NYC’s pay transparency law has gotten off to a rocky start

Giant salary ranges aren’t helping candidates or employers.
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Francis Scialabba

· 5 min read

New York City’s pay transparency law was supposed to lift the veil that employers often use to conceal salary ranges from job-seekers, according to city council members who introduced the legislation. But since the law went into effect on November 1, the veil has merely been pierced: Many companies are listing salary bands that double, triple, or quadruple in size, occasionally with ranges so vast they might seem outright farcical.

While the rollout has sputtered, Tony Guadagni, senior principal for the HR peer and practitioner research team at Gartner, explained to HR Brew that organizations are weighing many internal and external factors concerning transparency. It could, for example, stoke jealousy and tension when employees discover new hires will be offered more than they earn. “There’s all these internal equity issues that people have to consider. That’s a big part of what makes this so complicated,” he said

In order to avoid appearing indifferent—or worse, to be openly flouting new regulations—HR departments need to perform ample market research to determine ranges that won’t discourage candidates, HR professionals explained. As Claire Rosenthal, head of people and culture at people enablement platform Leapsome, told HR Brew, pay transparency isn’t about protecting the bottom line, but opening doors for candidates. “From a diversity, equity, [and] inclusion perspective, I think it’s something that’s very laudable,” she said.

Good faith. The pay transparency law has a clause requiring salaries to be listed in “good faith,” defined by the New York City Commission on Human Rights (NYCCHR) as “the salary range the employer honestly believes at the time they are listing the job advertisement that they are willing to pay the successful applicant(s).” Inherent in the good faith concept is a glaring “gray area,” Guadagni contended, as enormous salary bands might indicate that employers are attempting to skirt their obligations.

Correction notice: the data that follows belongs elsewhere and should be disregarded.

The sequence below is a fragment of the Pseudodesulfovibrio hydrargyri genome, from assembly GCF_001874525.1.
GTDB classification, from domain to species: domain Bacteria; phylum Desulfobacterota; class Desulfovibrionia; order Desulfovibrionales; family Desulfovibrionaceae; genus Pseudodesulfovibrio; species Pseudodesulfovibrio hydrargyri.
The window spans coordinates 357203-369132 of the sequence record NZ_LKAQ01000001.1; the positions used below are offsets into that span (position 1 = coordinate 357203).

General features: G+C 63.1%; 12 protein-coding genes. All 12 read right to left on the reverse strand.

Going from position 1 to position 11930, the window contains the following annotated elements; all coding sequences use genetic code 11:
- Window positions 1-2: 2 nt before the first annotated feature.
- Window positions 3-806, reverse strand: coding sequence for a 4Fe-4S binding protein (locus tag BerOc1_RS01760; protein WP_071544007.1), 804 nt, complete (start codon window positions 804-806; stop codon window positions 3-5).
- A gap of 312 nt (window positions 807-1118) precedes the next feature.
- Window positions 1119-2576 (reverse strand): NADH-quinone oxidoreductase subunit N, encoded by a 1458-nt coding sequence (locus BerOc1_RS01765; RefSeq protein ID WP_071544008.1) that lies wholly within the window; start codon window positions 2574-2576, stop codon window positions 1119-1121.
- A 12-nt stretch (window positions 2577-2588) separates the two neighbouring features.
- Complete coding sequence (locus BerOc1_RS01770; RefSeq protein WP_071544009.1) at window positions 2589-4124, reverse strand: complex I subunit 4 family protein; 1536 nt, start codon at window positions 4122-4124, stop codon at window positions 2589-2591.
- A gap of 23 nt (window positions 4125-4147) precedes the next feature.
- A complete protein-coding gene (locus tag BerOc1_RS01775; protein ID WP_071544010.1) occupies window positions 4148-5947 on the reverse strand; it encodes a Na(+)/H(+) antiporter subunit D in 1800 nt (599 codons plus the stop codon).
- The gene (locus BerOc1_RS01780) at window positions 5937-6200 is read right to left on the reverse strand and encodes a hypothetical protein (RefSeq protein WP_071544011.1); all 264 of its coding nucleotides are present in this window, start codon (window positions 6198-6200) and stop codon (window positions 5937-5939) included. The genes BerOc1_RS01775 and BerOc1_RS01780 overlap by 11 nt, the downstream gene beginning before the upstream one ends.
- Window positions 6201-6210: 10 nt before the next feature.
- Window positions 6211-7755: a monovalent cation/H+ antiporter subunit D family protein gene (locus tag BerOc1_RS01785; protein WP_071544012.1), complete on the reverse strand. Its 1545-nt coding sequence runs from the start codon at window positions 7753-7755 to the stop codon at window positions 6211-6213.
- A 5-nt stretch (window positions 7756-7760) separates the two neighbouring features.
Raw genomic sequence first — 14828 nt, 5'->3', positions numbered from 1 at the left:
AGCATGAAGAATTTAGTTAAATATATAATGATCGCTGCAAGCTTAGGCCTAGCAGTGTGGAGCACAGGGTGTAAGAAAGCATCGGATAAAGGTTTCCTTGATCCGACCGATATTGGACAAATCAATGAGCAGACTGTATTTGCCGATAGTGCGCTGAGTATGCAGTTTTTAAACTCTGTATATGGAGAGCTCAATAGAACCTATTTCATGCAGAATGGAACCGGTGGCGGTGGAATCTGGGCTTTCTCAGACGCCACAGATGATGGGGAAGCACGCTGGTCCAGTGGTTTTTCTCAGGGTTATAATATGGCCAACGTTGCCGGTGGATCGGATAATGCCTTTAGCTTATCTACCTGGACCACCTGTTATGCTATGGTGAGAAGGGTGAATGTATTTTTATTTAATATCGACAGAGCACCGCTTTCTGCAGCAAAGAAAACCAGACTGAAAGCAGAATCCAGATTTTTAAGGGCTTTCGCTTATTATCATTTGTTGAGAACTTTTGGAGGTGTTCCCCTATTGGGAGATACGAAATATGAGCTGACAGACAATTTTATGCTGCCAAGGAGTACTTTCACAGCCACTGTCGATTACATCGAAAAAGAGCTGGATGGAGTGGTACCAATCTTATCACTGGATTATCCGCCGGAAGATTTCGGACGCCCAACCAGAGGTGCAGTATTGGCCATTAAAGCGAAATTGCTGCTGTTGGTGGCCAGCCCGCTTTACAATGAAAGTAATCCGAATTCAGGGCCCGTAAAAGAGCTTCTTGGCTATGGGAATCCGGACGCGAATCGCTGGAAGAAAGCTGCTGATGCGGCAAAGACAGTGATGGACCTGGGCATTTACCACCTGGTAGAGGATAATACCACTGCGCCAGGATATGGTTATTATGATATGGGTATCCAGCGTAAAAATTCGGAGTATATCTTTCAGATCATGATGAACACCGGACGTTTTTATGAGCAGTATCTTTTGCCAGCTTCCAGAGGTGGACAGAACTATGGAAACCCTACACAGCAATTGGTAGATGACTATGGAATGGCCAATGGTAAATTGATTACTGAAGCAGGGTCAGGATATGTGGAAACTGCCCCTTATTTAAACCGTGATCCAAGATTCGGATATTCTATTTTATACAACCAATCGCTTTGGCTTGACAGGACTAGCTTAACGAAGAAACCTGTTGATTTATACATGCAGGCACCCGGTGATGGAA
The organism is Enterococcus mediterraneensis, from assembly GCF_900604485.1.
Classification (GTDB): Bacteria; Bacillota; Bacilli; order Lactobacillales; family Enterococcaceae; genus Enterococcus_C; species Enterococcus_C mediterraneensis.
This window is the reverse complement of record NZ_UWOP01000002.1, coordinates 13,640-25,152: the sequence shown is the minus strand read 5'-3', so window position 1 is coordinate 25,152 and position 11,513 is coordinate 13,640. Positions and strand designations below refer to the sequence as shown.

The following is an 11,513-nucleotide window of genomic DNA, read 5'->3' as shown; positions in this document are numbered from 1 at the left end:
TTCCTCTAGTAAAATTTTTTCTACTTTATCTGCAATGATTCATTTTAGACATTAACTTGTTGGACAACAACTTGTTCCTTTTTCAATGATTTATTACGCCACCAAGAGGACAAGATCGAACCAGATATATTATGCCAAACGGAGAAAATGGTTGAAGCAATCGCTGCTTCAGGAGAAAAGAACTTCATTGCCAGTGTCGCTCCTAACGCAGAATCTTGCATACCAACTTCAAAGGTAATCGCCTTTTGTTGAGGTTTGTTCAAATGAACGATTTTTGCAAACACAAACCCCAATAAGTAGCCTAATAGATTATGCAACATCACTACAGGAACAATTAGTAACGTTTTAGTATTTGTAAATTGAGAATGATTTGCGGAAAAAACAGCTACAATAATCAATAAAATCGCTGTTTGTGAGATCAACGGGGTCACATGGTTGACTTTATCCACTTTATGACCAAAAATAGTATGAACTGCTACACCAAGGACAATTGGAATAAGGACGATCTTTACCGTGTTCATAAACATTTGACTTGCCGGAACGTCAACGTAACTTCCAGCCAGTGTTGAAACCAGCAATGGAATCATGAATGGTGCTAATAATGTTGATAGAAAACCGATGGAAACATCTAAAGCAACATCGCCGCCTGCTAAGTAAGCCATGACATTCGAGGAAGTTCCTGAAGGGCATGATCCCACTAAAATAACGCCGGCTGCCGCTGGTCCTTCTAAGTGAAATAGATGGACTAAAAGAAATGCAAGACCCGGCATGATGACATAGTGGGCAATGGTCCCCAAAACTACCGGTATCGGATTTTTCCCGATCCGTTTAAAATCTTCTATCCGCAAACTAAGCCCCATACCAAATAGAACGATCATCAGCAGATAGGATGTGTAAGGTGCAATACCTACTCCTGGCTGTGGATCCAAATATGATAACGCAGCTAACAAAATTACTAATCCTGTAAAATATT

Kinks and logistical mishaps are expected, however, especially as the country’s largest labor market acclimates to these new requirements. In a noteworthy blunder, Citi listed a compensation range for a client service officer between $0 and $2 million a year, resulting in a bit of online skewering. (Citi later attributed the listing to a clerical error and updated the page.)

“This is an error in the way that that data was pulled from the system,” Guadagni wagered.

Comically large ranges that aren’t the result of error might be a reflection of organizations attempting to wrest control away from candidates in the negotiation process, a time when the balance of power tips in favor of workers, Guadagni said. Publicizing a gargantuan range can also cause brand damage, as it “pisses people off” because “it feels dishonest,” said Chancellor Brunnemer, a former HR manager who worked in Colorado when the state’s salary transparency law was implemented in 2021.

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“It would be very hard for an organization to make an argument that they’re doing that in good faith,” Guadagni said.

NYCCHR is accepting anonymous tips from job-seekers about businesses suspected of skirting the law. While they won’t incur penalties for their first offense, repeated violations can result in penalties up to $250,000.

Getting it right. As the sole HR manager at a small manufacturing company in Colorado, Brunnemer was tasked with getting his organization’s house in order to comply with the state’s pay transparency law. He advised tackling some “internal benchmarking” to understand the salaries employees at the company already earn. “How does this affect the employees that already work here?” he asked.

At Leapsome, an international company with offices in NYC, HR underwent a similar process in which market data was compiled and applied to new listings. Rosenthal, the company’s chief people officer, strove to reflect “what the market actually pays for that kind of role when it comes to base salary.”

Leapsome sought to tamp down the threat of jealousy or internal strife by being transparent about the process with its workforce. It created and shared with employees an FAQ about the new pay transparency guidelines and encouraged questions about pay during regular AMA sessions with top brass, Rosenthal said. “We really didn’t want to have these kinds of sentiments where people felt there was something going on behind their backs.”

Moreover, having pay bands that seem realistic can go a long in helping a company realize its DE&I ambitions, she said. At Leapsome, Rosenthal said the goal is to have a “very fair and consistent logic to how you compensate people, which also contributes to closing the pay gap. It doesn’t give individuals or groups of people more leverage on negotiating, but rather treats everyone the same.”—SB

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Quick-to-read HR news & insights

From recruiting and retention to company culture and the latest in HR tech, HR Brew delivers up-to-date industry news and tips to help HR pros stay nimble in today’s fast-changing business environment.